Despite being in and out of hospitals since the age of 16, one of Harmon Clarke’s biggest fears is having an intravenous line inserted into his arm. The 34-year-old resident of Los Angeles has had more than 30 surgeries related to his Crohn’s disease, but getting stuck with an IV needle has never gotten less stressful.
“Because of my Crohn’s I get really dehydrated, which makes it really challenging to get an IV in,” Clarke said. “One time, literally eight different IV nurses had come into my room trying to get a line in, and I’m in tears. I can’t do my procedure or surgery until we get this done, and it was just like a nightmare.”
So that day he tried an experiment. As part of a research project at Cedars-Sinai Medical Center, Clarke had been given a virtual-reality headset at the bedside to use when he felt pain. It was programmed with immersive, multisensory 3-D content designed to distract patients from pain. Clarke popped the VR headset on, and his bustling hospital room was immediately replaced with the natural, calming beauty of Yellowstone National Park. He relaxed — and a nurse was able to get an IV started for him in no time.
Since then, he has used the VR headset for IV insertions, blood draws, breakthrough pain between scheduled doses of medication and even insomnia.
Erin Martucci, 42, tried virtual reality for the first time in a very different but also incredibly painful situation: During labor. For the birth of her second child, she told her obstetrician that she wanted a natural birth, without an epidural or any pain medication. But as her labor quickly progressed, fear and anxiety began to take over.
“I could tell the contractions were coming quicker, and . . . I started panicking a little bit,” said Martucci, of New Hampton, N.Y. “I started teetering, like, ‘Oh, my God, I’m not going to be able to do this.’ ”
Before going forward with an epidural, her doctor offered her a VR headset.
The doctor “put the apparatus on me, and I was immediately in a beach scene and being comforted by the audio of a woman’s voice going through the breathing with me,” she said. “Having the visual and narration definitely calmed me down and took away that anxiety, and I knew that I could do it without the epidural.”
After almost two hours of labor, the doctor removed the headset. It was time for Martucci to push and deliver her baby. Within a minute, she gave birth to a healthy girl.
“I was, like, ‘What’s going on? Why are you taking this away now?’ Because we didn’t talk ahead of time what was going to happen, I really thought that I was going to use these goggles as I’m pushing my baby out!” she said. The VR “helped me get through what I was so fearful of — like that I wasn’t able to do it — and I delivered my baby without any assistance of drugs.”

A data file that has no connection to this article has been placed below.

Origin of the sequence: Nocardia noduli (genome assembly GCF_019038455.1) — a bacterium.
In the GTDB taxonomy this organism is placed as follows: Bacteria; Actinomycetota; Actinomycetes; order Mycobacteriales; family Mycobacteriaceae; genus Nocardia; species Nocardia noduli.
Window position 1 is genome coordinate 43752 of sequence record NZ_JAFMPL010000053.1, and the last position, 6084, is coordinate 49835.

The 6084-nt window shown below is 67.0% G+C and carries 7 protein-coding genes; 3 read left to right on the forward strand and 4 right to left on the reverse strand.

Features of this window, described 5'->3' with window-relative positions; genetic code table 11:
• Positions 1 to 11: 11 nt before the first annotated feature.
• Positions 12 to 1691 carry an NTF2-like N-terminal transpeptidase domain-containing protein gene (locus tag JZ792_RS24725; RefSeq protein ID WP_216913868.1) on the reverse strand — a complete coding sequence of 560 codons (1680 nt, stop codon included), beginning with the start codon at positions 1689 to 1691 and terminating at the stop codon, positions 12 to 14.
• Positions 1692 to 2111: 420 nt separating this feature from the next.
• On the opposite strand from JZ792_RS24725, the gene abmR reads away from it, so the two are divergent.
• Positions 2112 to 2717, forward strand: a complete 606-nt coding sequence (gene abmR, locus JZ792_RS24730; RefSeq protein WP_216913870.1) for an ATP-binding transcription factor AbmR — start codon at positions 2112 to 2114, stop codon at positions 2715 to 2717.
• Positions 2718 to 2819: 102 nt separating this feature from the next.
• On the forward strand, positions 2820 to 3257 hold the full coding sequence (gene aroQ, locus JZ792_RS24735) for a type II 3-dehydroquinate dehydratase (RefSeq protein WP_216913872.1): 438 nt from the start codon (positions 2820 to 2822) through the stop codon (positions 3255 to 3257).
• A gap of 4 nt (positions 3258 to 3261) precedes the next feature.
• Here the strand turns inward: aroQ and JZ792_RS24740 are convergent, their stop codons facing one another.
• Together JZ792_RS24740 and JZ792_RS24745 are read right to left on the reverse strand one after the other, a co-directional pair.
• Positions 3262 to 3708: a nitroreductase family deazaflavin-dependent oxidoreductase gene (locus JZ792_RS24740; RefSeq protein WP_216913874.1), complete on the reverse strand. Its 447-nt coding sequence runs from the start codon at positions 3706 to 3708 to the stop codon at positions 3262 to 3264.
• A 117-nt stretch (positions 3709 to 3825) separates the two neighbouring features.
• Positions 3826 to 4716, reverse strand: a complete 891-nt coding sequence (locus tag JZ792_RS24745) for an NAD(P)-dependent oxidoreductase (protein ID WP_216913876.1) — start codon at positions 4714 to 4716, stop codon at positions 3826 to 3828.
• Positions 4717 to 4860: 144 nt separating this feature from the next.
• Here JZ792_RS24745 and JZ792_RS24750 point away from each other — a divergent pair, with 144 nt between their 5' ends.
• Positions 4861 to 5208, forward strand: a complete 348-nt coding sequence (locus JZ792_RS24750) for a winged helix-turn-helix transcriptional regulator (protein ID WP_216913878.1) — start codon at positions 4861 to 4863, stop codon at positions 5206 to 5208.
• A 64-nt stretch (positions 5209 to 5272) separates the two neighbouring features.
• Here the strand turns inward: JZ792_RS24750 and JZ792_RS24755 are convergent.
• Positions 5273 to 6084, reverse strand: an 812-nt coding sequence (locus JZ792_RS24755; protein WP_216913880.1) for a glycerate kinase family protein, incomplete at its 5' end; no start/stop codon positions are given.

Clarke and Martucci represent a growing number of patients treated with virtual-reality distraction for pain in a hospital setting. Cedars-Sinai has used the technology on more than 2,500 patients since 2016, more than any other hospital in the world. Martucci’s obstetrician-gynecologist, Ralph Anderson, who practices at Orange Regional Medical Center in Middletown, N.Y., has helped more than 50 women ease pain during childbirth with VR. And Los Angeles-based AppliedVR, a company that sells a VR kit and creates its own therapeutic content, has partnered with more than 100 hospitals, including Inova Mount Vernon Hospital, Boston Children’s Hospital and Children’s Hospital Los Angeles.
“Virtual reality is part of our culture now, so it’s not as alien of a technology as it once was. I think people look at it as an opportunity to deliver better patient care,” said Jeffrey Gold, director of the Pediatric Pain Management Clinic at Children’s Hospital Los Angeles, which began using VR in 2004. “Maybe VR can complement a lower dose of pain medication or will eliminate the need for medicine altogether for some patients, which would be optimal.”
Researchers began to explore virtual reality as a therapy for pain in the late 1990s, but the expensive and bulky equipment prevented it from gaining popularity. Today’s VR systems are more affordable, lightweight, smaller and comfortable. Many use a smartphone for the display and hardware, which can cut costs. This wave of new and improved devices — along with a growing opioid epidemic that has left physicians scrambling for better options for patients experiencing pain — has sparked a renewed interest in VR distraction therapy.
“We’re interested in understanding how we can use different technologies to improve the patient experience in ways that don’t require more drugs, and VR is one of them,” said Brennan Spiegel, director of health services research at Cedars-Sinai.
A number of recent studies have attempted to provide evidence that VR distraction therapy works. In 2017, Spiegel and colleagues published a controlled trial testing the effects on pain of a 3-D VR experience vs. a 2-D nature video on a TV screen in 100 hospitalized patients. Although both methods lowered perceived pain levels, patients in the VR group reported a greater reduction in pain, on average, than the TV group.
Also last year, a randomized controlled trial by Gold and colleagues found that, out of a group of 143 children, the half who wore a VR headset during blood draws reported experiencing less pain and anxiety than the half who didn’t. Other studies, which have focused on patients with cancer, fibromyalgia, chronic pain and burn injuries, have found similar results.
“I have worked in burn care for 18 years and come to the conclusion that narcotics are not enough,” said Theresa McSherry, a nurse practitioner at the Oregon Clinic in Portland. “One particular patient was a real challenge, a young man who had burned 100 percent of his body, and the drugs weren’t working for him. There wasn’t a whole lot I could do for him, and that unfortunate experience really challenged me to look outside the box for future patients.”